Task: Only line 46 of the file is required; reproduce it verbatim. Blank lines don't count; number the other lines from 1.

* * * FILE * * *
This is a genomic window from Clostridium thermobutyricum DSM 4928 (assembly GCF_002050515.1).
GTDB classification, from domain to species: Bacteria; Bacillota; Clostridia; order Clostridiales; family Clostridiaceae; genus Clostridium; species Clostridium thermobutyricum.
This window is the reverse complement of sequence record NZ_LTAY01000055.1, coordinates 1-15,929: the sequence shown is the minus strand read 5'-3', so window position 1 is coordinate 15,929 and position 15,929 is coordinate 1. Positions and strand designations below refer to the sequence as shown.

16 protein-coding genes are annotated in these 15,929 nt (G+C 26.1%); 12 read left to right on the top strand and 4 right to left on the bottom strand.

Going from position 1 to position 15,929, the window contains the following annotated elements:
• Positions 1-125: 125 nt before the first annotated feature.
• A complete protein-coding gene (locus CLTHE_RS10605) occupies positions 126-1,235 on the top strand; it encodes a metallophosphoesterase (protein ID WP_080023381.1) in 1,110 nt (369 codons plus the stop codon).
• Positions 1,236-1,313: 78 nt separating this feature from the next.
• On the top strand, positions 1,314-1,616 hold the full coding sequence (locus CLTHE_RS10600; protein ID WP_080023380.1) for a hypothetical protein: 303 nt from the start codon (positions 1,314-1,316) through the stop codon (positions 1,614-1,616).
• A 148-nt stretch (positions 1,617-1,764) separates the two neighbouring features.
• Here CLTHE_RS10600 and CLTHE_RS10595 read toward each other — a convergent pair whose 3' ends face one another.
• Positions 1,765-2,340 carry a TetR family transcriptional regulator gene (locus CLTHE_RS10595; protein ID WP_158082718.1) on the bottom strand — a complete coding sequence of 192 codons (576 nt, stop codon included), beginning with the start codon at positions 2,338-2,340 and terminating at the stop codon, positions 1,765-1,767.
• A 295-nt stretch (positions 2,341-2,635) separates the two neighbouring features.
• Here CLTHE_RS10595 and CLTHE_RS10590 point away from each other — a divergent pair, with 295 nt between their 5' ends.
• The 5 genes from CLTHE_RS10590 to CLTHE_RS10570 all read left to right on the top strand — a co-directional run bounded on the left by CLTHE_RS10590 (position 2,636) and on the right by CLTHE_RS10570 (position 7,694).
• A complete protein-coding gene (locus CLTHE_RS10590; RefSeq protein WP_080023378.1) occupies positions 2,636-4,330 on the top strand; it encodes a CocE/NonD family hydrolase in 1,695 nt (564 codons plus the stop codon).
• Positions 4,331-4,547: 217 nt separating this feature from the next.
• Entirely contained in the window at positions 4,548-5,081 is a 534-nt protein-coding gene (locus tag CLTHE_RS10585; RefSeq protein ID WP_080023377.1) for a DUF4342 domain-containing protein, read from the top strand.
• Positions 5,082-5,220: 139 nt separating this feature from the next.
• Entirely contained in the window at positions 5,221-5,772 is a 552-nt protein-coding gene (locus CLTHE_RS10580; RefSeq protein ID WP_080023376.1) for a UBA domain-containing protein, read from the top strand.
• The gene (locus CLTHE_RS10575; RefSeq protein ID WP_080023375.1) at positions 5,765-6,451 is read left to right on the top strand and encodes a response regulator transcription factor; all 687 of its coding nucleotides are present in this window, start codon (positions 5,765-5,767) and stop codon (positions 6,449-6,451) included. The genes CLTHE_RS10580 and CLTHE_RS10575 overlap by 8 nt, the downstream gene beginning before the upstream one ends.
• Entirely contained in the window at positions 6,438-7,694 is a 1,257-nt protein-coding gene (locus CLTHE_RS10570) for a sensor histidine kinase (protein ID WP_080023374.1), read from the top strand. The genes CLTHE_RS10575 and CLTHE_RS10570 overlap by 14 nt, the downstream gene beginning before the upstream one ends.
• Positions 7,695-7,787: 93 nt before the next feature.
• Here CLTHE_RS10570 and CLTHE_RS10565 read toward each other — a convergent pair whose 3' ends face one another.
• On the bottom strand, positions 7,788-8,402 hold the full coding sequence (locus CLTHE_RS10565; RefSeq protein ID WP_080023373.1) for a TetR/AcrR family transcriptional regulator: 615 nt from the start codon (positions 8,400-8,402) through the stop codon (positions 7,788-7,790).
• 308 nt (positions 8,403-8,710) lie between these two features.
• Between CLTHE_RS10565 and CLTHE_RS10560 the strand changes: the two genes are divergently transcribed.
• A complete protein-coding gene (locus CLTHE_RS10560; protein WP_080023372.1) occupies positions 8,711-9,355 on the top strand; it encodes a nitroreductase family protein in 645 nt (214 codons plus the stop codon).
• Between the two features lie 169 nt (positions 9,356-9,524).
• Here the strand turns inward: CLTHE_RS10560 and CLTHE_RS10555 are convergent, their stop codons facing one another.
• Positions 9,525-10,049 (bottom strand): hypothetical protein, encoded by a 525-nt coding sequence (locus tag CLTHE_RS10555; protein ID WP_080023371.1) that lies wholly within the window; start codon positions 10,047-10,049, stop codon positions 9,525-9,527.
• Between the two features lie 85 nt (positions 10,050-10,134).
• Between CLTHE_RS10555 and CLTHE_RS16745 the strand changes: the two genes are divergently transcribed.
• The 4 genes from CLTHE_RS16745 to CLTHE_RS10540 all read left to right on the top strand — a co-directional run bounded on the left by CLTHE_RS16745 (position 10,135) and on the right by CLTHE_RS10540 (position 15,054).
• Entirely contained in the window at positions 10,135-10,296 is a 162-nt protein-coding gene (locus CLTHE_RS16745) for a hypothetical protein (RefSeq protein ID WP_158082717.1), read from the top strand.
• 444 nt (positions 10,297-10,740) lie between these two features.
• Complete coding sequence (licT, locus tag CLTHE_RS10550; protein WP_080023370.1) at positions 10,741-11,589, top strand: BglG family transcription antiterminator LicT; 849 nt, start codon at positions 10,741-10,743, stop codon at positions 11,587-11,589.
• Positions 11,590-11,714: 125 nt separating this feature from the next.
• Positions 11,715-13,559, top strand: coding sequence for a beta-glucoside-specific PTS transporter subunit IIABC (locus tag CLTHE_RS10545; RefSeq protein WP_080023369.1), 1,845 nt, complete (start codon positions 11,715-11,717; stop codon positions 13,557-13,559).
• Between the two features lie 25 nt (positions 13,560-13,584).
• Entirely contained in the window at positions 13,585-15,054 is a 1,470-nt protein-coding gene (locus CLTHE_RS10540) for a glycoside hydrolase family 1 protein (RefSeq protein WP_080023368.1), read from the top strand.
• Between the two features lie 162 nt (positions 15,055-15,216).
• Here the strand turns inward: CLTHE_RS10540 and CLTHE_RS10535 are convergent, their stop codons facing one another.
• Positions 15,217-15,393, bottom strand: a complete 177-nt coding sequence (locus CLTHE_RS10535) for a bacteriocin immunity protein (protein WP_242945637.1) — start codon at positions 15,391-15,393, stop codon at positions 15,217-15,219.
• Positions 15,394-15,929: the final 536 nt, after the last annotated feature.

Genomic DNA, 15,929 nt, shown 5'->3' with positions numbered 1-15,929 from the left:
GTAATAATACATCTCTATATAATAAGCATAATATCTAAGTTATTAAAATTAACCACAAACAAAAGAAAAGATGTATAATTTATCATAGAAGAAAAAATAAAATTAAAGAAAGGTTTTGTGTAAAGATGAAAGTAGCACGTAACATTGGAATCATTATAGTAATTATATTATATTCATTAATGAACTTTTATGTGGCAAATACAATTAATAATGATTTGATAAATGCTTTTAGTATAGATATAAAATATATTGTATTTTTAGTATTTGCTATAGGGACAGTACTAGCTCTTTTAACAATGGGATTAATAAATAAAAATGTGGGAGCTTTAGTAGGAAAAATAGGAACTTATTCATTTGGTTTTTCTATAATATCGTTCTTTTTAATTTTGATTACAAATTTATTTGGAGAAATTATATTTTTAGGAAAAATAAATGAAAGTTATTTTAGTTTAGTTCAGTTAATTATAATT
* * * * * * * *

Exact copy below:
Genomic DNA, 15,929 nt, shown 5'->3' with positions numbered 1-15,929 from the left: